The recently concluded Fintech Square 2023 innovation event in Windhoek which ended on 11 May 2023, is hailed as a game changer in particular in the public sector that is mainly dominated by young people.
For this reason, the Deputy Minister for Finance and Public Enterprise Maureen Hinda-Mbuende said that requires there is a need for innovation and technology to drive economic growth, due to changing financial landscape, therefore, emphasizing the need for cooperation to support such innovation.
“In this regard, public-private partnership is key not only to support and create an enabling environment but also to protect the consumers, especially the vulnerable communities across Namibia.”
She made these remarks during the Fintech Square 2023 last week, where she stated that there is a need for multi-stakeholder cooperation in this area of innovative technology across the economy, but in particular for the financial sector.
Therefore, she believes that there is a constant need for multidisciplinary initiatives focused on teamwork, knowledge sharing, agility and mostly cooperation between various sectors and institutions within the domestic economy.
I call for an intergovernmental FINTECH WORKING GROUP that can lead to a National Regulatory Sandbox, starting from the financial sector as a key sector in financing the growth of the domestic economy,” said Hinda-Mbuende.
In supporting the thriving tech industry and the innovators the Deputy Minister, stressed that it is a necessity that appropriate regulations are developed and implemented.
Moreover, such regulations she said, are balanced in ensuring that it creates an enabling environment but also mitigates key risks, such as cyber security risks.
Ultimately, it is important to protect the end-user who is the consumer from the inevitable evolution of technology and emerging risks. It is in this regard that appropriate regulations that speak to protecting the consumer must be developed.
“I have been informed that the Authority has taken this into account and has put in place appropriate measures. This I believe can be an enabler and not a barrier for innovation in the sector,” explained Hinda-Mbuende.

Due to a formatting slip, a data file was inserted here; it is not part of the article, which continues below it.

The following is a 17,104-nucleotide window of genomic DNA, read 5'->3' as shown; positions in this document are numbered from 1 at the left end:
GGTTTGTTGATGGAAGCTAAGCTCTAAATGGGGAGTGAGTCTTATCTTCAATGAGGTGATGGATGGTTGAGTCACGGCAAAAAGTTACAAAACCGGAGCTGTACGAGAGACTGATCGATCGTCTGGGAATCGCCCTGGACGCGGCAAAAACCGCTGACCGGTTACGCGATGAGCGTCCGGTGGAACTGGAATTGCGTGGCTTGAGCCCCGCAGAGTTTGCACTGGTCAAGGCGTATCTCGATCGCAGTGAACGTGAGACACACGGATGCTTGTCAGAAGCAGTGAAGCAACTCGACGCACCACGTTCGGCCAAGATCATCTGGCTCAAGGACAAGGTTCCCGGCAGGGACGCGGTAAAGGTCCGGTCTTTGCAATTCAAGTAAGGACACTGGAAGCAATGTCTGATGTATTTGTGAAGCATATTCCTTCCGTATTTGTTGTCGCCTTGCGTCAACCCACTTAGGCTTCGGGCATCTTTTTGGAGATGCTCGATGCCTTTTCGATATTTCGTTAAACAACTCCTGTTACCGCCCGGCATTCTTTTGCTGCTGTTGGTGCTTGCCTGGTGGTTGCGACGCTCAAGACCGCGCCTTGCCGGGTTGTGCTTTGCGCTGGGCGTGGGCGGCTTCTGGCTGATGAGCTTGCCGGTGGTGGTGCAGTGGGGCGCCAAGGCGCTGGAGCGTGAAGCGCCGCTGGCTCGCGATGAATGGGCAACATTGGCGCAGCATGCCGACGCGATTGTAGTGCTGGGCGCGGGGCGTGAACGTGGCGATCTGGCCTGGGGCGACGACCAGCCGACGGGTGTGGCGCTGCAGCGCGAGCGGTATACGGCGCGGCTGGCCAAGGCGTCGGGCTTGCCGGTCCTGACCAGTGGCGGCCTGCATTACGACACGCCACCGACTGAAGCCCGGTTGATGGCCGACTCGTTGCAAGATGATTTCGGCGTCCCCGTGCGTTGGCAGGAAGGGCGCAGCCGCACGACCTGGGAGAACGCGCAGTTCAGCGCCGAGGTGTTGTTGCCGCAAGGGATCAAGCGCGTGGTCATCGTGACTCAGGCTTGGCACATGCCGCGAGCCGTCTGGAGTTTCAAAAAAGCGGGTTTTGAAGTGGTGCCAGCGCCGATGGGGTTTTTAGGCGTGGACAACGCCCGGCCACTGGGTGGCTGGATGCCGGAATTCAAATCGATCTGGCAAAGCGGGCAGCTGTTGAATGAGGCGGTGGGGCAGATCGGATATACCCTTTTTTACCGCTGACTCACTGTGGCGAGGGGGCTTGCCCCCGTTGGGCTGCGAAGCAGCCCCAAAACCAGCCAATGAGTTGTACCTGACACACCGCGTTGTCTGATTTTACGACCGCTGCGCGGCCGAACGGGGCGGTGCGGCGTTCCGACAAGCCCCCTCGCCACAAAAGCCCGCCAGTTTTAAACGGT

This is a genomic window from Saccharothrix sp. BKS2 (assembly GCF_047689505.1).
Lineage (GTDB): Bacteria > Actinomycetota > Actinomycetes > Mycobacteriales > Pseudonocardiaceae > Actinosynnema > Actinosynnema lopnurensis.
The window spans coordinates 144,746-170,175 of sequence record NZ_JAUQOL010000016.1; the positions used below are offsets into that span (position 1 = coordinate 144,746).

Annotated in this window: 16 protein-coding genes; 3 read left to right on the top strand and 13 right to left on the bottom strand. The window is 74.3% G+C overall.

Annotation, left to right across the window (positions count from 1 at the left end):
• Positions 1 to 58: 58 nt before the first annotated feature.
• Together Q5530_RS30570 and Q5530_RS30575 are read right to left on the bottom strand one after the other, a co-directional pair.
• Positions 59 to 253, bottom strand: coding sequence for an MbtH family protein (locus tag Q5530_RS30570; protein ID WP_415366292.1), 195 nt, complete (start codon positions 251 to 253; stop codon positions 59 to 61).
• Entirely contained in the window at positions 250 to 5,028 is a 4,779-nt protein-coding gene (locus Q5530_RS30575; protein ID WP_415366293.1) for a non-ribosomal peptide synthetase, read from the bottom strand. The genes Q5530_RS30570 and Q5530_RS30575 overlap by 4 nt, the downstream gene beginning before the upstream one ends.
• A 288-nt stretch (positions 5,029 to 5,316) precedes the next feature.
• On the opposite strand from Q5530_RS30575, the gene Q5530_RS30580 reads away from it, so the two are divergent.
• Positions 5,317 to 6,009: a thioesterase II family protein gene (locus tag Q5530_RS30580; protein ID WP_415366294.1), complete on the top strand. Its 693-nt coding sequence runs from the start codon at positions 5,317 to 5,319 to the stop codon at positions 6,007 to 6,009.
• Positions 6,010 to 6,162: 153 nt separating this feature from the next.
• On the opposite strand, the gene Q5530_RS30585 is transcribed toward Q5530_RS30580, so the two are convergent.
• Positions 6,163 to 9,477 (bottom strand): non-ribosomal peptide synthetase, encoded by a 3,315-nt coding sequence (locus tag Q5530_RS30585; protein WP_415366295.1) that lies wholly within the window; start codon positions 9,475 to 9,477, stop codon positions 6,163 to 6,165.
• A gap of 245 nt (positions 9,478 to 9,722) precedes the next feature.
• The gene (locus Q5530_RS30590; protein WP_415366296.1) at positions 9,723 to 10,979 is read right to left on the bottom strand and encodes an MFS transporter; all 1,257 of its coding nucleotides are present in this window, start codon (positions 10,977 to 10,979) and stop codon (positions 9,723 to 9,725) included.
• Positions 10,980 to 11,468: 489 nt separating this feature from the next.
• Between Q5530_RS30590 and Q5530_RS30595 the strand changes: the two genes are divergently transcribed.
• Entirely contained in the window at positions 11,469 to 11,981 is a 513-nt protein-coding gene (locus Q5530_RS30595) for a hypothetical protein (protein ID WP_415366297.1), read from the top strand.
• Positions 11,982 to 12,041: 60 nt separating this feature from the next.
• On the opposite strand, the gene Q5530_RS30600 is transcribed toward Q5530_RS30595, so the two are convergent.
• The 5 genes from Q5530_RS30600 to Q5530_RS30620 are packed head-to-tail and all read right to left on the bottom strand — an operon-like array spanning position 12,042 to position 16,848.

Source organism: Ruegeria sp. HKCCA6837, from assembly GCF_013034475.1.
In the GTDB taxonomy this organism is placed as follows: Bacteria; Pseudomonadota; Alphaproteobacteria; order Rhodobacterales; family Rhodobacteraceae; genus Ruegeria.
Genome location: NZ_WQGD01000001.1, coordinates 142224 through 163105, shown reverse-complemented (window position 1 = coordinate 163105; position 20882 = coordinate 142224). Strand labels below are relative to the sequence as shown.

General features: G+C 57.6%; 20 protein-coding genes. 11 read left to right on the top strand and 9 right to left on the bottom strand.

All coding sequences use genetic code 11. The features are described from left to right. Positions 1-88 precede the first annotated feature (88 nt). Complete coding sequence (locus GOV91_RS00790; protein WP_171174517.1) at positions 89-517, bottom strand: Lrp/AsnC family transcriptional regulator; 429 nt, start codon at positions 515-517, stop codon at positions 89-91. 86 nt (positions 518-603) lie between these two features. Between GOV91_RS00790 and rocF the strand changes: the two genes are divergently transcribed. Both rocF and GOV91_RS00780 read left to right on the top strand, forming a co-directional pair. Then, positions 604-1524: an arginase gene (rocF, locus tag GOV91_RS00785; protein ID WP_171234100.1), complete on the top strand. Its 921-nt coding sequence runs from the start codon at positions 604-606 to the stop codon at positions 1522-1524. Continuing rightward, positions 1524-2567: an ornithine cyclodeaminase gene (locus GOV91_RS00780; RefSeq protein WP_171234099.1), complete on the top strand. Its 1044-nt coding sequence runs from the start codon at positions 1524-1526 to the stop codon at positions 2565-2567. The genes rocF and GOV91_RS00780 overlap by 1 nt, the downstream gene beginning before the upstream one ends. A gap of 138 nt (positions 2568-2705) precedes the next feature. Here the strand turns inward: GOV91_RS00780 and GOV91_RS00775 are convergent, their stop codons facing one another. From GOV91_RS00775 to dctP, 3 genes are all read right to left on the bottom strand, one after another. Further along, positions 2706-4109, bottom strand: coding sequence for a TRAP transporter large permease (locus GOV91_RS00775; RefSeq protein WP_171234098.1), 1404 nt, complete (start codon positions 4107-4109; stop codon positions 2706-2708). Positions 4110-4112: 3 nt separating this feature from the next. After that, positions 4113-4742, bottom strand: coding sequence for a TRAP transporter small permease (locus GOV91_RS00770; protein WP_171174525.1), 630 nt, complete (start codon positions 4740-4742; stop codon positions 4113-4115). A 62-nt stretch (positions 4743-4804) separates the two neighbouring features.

The Ministry has recognised that technology is critical to ensure efficiency in the public sector, growth within the domestic economy, job creation and raising productivity across Namibia and it is perhaps the single most important economic activity that can change the lives of young people through not only creating jobs but also becoming owners of businesses and therefore encouraging local participation in the domestic economy.
Meanwhile, the Namibia Financial Institutions Supervisory Authority Chief Executive Officer Kenneth Matomola said as Policymakers, regulators, regulated entities and the public, the question if we are thinking of innovation as a threat or an opportunity.
Is a question which they continuously ponder upon at NAMFISA, knowing the limitation in terms of appropriate legislation and the delay in crafting, promulgating and bringing into force thereof, but at the moment witnessing a transformational financial sector ready to embrace technology.
“Indeed the financial services industry is undergoing an unprecedented transformation across the world, driven by digital technologies. These technologies are reshaping business models and operations in financial services but have also changed our lives throughout the world,” explained Matomola.
Moreover, the effects of covid-19 pandemic are what led to some new emerging technologies in the world, and the resilience of the financial sector, but almost all sectors of the Namibian economy have rebounded as witnessed.
Including the economic expansion to 4.6 percent last year, although unemployment still remains high. Namfisa CEO is however optimistic as factory doors opened, airports started to receive incoming flights, and tourism arrivals grew at a significant rate, but even beyond we have promises of clean energy solutions and oil.
While reiterating that innovation and most importantly technological advancements have arisen as a key opportunity to drive efficiency and financial inclusion in Namibia.
In order to effectively drive this evolution, key elements must be considered such as appropriate telecommunications infrastructure, conducive policy and regulatory frameworks that will help spur innovation, but also mitigate key risks emerging, coordinated institutional funding arrangements, skills development and partnerships among key institutions and inclusion of the Namibian Youth.
“In our new strategy, NAMFISA recognizes that as Regulators we cannot ignore this tech evolution, which led to one of the key strategic themes in our strategy 2022-2027, and in line with the last Namibia Financial Sector Strategy 2011-2021, of which financial inclusion and access was a key strategic outcome,” Matomola said.
It aims to be an innovative organisation that strives in the adoption and implementation of technology, and automation to promote efficient service delivery.
“Innovation is the key to unlocking the full potential of FinTech. It is through innovation that we can create groundbreaking solutions to address the evolving needs of consumers and in particular those in the far rural areas of our land.
We must constantly challenge the status quo, embrace change, and leverage emerging technologies to stay ahead of the curve. Our ability to adapt and innovate will determine our success in this ever-changing landscape,” Matomola concluded.